Sadly, people are not prepared. Which leads us to retirement security.

Speaking of the impending disaster, some 53% of Americans are at risk of being unable to maintain their pre-retirement standard of living in retirement, according to a new study published this week by the Center for Retirement Research, underwritten by Prudential Financial.

That means over half of Americans. That means over 50 million households. This means over half the electorate.

The other big problem with retirement in America is this, though I'm not sure you or anyone can solve this problem. Today, defined benefit plans provide 20 cents of every dollar an older American in the upper income quintile receives in retirement income, while 401(k)s and IRAs provide another 20 cents of every dollar. As defined benefit plans go the way of the dodo bird, younger Americans will need to save at least twice as much as they do now to replace the sort of retirement income retirees now enjoy. I don't foresee Americans doing that, so maybe we need to explore some ways to help them spend less and save more.

But they are not saving more. Evidence suggests that they are saving less.

Besides, American stocks have been flat since 2001. Bonds pay almost nothing. Where will the thrifty people get a positive rate of return?

Gold has worked, 2001 to today. So has silver. But mainstream columnists never mention this.


Then there is this: caring for a nation of elders.

Helping young people save is one issue, but helping the growing number of older Americans already in retirement is another issue that will require your attention. Consider: Some 78 million baby boomers in the U.S. will turn 65 at the rate of one every eight seconds for the next 16 years, according to Lou Woolf, president of Hebrew SeniorLife, an affiliate of Harvard Medical School. And by 2030, one in five Americans will be over the age of 65. "Supporting the unprecedented number of seniors entering this 'new retirement' will require more and different services than are available today," said Woolf.

At last! Powell cries "Woolf."

What might those be? Well, research by Hebrew SeniorLife and others shows that the longer seniors can live independently in their own homes or in senior housing communities, the healthier they are and the lower their health care costs. "Expanding community-based supportive services, including home health care and wellness programs, is a major step to supporting seniors in their own homes," said Woolf.

What's more, there is also nowhere near the supply of senior housing across the country to meet the coming demand, according to Woolf. "Supportive housing is critical to keeping seniors healthy, active and socially engaged," he said.

And, while you're at it, you might as well address this on-the-horizon problem--the lack of geriatricians. "There are only 7,000 geriatricians in the U.S.," said Woolf, "and we need 26,000 just to meet the current demand for services."

Who will tweak this?

Who will take care of them?

The lack of geriatricians in the U.S. is so alarming because those over the age of 65 are often the most challenging medical patients; they can't be treated with a single intervention or drug, and every intervention carries additional risks. "We need geriatricians who specialize in treating this age group and focus on allowing seniors to remain as independent as possible for as long as possible," he said.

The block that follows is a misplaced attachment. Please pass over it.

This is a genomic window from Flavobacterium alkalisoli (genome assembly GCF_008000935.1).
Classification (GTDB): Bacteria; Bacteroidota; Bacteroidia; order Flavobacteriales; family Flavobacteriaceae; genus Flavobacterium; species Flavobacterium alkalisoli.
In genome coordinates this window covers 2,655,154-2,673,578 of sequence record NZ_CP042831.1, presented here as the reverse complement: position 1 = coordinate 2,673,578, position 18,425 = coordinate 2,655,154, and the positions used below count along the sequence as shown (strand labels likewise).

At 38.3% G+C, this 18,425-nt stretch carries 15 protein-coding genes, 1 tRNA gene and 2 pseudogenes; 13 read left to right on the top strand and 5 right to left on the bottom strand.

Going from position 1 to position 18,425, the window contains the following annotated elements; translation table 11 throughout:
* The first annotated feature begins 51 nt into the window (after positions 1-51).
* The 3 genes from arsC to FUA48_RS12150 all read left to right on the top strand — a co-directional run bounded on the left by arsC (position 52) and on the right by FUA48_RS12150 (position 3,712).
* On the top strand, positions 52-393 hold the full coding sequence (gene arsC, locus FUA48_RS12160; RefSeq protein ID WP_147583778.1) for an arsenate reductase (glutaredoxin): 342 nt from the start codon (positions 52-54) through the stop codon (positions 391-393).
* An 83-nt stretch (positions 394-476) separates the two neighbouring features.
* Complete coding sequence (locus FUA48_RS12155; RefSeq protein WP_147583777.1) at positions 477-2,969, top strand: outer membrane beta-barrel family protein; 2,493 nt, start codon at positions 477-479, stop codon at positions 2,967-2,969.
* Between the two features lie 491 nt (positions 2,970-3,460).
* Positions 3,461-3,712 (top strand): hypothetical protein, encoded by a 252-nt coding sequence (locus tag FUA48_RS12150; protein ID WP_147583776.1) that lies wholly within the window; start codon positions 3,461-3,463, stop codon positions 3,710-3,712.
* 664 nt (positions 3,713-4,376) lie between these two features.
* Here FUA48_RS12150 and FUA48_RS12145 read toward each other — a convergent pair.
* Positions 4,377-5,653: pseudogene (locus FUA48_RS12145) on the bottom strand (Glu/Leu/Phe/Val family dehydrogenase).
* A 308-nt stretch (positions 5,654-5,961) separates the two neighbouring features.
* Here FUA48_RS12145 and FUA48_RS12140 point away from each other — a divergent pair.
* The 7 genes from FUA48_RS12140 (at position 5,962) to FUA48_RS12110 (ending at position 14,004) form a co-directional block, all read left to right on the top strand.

At zero price, we need just about everything. The question is this: "Who will supply what we need, and at what price?" So far, there is no answer that is consistent with Kotlikoff's estimated $222 trillion present-value deficit.

And lastly, Woolf said, the issue of re-hospitalization is one that cannot be ignored during the next four years.

Of course it can be ignored. Congress is highly skilled at ignoring such issues. The question remains: "Who will pay how much?"

The annual cost of older patients returning to the hospital after discharge has risen dramatically in recent years, he said, noting that avoidable readmissions aren't only costly in dollars, but also in the suffering they cause patients and their families.

Then what is to be done? We must "align incentives." Yes! Of course! It sounds so simple.

Hospitals and post-acute providers must work hand in hand to not only prevent readmissions, but keep seniors healthier and out of the hospital in the first place, Woolf said. "A critical step toward meeting this goal…is through the alignment of incentives. Encouragingly," he added, "these types of programs are already being implemented with the establishment of accountable care organizations," groups of health care providers who coordinate patient care with the aim of improving quality and reducing costs.

Note: there will indeed be an alignment of incentives. It's called default.

Then he mentions this: "Taxes, the deficit, the economy."

To be sure, there are other items on the must-do list. We've got to create a tax code that is simple and fair, that provides incentives for the right type of behavior and investment, and that makes it easy to plan ahead.

Yes! Of course! A fair and simple tax code! Why hasn't anyone thought of this?

Not knowing how much tax you'll be paying on different types of income doesn't bolster retirement security. And yes, we've got to tackle the deficit; that goes without saying. And we've got to get start growing the economy at a clip that helps us bring down unemployment. But I suspect that you'll be working on these items anyway. My suggestion would be to work on the important issues along with the urgent ones.

Good luck and Godspeed.



Someone pays Powell to write this stuff.